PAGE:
In 1940, Florida’s infamous necrophile went on trial for desecrating the body of Elena Hoyos. Not only were reporters sympathetic to Count Von Cosel’s May-December “romance,” jurors acquitted Von Cosel of the theft, preservation, and mistreatment of Elena’s cadaver. Key West put her corpse on display.
“Creepy, crawly Count Carl Von Cosel” wasn’t a count at all. He was a radiologist or x-ray technician. Although some have described him as a “mad scientist,” others, a “brilliant doctor,” he’s more likely a grotesque fetishist. Even his “penetrating stare and vandyke beard” can’t distract you from his obsession with the hospitalized woman in his care.
In April of 1930, the “beautiful but doomed” Elena Hoyos arrived at the Marine Hospital for blood tests. She also received x-rays, which is when she met her radiologist, Carl Von Cosel. Elena’s prognosis was grim. She was diagnosed with fast-acting tuberculosis.
It was estimated that she wouldn’t have long to live, but Von Cosel disagreed. He had become smitten with the frail, Hispanic beauty, and even alleged that he recognized her from a dream.
Ten years before Elena’s birth, Von Cosel’s ancestor had appeared to him as an apparition. She told Von Cosel that he would marry a young woman who, Von Cosel decided, looked precisely like Elena Hoyos.
Von Cosel was sixty years of age,and decided that they were to have their May-December romance. He didn’t see an issue with their differing ages or her nearly-dead, immobilized status. Carl Von Cosel decided that he was in love.
He provided free radiation treatments to Elena Hoyos, and a promise of marriage. Elena’s consumptive condition meant little to Carl Von Cosel.
Determined to save his newfound paramour, Von Cosel connected her wasting body to his homemade contraption. The invention charged her oxygen electrons with electrodes, which he decided would save her.
Elena was in unbearable pain, but her parents approved of Von Cosel's arrangement. They were comforted by his invention, hoping that perhaps Elena could survive.
While Elena was undergoing agonizing death, Von Cosel supplied her with perfume, jewelry, fruits, and candies. He showered her with luxurious treats, hoping that Elena would accept his hand in marriage. He even bought her a mahogany bed, which would become her deathbed. Nevertheless, Elena refused Carl Von Cosel’s proposal.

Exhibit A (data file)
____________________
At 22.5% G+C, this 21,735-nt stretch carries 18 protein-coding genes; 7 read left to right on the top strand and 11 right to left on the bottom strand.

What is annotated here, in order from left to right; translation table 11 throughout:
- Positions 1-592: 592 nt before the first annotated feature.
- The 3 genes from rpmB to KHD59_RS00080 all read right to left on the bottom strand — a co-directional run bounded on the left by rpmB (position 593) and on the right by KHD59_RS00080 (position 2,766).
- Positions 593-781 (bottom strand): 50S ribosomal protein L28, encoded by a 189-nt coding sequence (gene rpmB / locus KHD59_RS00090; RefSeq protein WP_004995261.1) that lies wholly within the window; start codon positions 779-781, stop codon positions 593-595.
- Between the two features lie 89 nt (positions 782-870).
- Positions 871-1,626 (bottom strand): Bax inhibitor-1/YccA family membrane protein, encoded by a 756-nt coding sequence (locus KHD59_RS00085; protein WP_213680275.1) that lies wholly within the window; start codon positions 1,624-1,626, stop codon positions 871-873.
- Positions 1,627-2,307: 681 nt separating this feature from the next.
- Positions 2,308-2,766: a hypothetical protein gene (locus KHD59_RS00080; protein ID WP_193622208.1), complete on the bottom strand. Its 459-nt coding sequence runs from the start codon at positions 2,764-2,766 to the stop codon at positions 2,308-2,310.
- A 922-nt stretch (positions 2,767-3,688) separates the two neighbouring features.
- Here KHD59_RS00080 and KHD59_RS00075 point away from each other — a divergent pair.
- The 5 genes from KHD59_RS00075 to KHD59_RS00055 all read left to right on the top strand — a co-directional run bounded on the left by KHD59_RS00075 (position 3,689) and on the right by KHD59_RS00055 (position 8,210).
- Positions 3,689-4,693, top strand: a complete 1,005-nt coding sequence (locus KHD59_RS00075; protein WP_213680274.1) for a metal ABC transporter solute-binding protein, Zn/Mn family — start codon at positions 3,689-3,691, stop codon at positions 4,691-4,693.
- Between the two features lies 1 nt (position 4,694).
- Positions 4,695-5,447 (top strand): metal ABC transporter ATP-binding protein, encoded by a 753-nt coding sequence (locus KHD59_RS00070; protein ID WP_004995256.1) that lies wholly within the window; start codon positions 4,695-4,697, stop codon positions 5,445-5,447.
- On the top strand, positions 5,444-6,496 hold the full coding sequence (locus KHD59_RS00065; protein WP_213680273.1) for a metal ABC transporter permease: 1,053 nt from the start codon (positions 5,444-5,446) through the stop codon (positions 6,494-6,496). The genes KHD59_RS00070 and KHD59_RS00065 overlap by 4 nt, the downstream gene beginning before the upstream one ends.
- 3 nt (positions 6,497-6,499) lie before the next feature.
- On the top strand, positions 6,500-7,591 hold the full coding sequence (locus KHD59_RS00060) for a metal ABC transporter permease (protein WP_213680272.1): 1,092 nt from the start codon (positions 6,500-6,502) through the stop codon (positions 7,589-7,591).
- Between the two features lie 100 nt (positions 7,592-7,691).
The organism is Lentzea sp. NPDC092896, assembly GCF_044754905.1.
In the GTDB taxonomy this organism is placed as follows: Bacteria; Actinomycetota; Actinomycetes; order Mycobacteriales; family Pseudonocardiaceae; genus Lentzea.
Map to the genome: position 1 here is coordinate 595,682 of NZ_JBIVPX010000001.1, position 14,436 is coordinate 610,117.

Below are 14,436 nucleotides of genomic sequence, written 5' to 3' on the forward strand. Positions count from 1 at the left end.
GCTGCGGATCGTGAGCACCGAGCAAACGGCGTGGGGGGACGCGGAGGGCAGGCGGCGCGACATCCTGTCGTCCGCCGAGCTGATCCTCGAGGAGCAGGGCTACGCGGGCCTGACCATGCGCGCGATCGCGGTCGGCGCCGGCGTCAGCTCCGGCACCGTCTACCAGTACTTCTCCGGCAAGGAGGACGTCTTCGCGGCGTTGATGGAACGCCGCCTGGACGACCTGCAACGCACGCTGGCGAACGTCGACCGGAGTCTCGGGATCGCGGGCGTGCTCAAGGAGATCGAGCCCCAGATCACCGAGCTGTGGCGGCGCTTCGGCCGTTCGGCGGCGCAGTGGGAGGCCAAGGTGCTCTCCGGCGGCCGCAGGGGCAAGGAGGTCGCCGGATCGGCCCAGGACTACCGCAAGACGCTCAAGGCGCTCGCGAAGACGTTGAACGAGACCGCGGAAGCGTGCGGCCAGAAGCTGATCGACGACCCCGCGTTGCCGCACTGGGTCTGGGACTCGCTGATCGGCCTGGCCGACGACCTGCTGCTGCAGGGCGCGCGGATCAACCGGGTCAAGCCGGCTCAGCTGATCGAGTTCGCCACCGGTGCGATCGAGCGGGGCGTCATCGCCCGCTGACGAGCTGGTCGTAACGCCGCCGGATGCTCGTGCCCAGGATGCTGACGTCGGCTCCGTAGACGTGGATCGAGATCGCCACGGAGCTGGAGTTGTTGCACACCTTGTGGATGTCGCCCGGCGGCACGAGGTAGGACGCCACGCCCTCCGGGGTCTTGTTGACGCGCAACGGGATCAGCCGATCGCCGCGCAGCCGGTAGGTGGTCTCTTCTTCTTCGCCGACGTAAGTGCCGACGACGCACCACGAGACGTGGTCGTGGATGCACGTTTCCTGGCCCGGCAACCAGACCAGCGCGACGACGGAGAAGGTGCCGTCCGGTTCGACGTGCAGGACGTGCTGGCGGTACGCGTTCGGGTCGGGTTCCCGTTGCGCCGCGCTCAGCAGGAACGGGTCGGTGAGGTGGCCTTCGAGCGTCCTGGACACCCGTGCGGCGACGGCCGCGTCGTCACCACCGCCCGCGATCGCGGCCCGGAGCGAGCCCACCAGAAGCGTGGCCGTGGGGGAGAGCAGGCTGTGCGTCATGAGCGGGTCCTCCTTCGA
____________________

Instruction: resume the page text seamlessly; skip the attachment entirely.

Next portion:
On October 25, 1931, Elena died of tuberculosis at the age of twenty-two. Von Cosel visited her gravesite for two years, a mausoleum in Key West’s City Cemetery.
He continued to leave gifts at her graveside – eerie offerings to his lifeless lover, excessive treasures to the object of his affections. He even installed a telephone line to Elena’s crypt so that he could continue speaking to her.
Yet Carl Von Cosel was unable to resist peeking at Elena Hoyos. He decided to open her casket.
To his absolute horror, Elena’s putrefied body had begun to deteriorate. Although he tried to stop her disintegration with embalming fluids, her body continued to decay. Carl Von Cosel’s only solution was to steal her remains.
He transported Elena to his laboratory in the fuselage of a wingless airplane, covertly relocating her body to Rest Beach. Once he arrived, he replaced her rotting flesh with oiled silk, bee’s wax, and balsam. He substituted her empty sockets with glass eyes. He replaced her former beauty with ghoulish, frightening features.
He dressed her corpse in a wedding gown after stuffing her body cavity with rags. He then placed Elena Hoyos on his canopied bed, serenading her with a small, church organ. Elena remained with Carl Von Cosel for seven years. At least she got to keep her hair.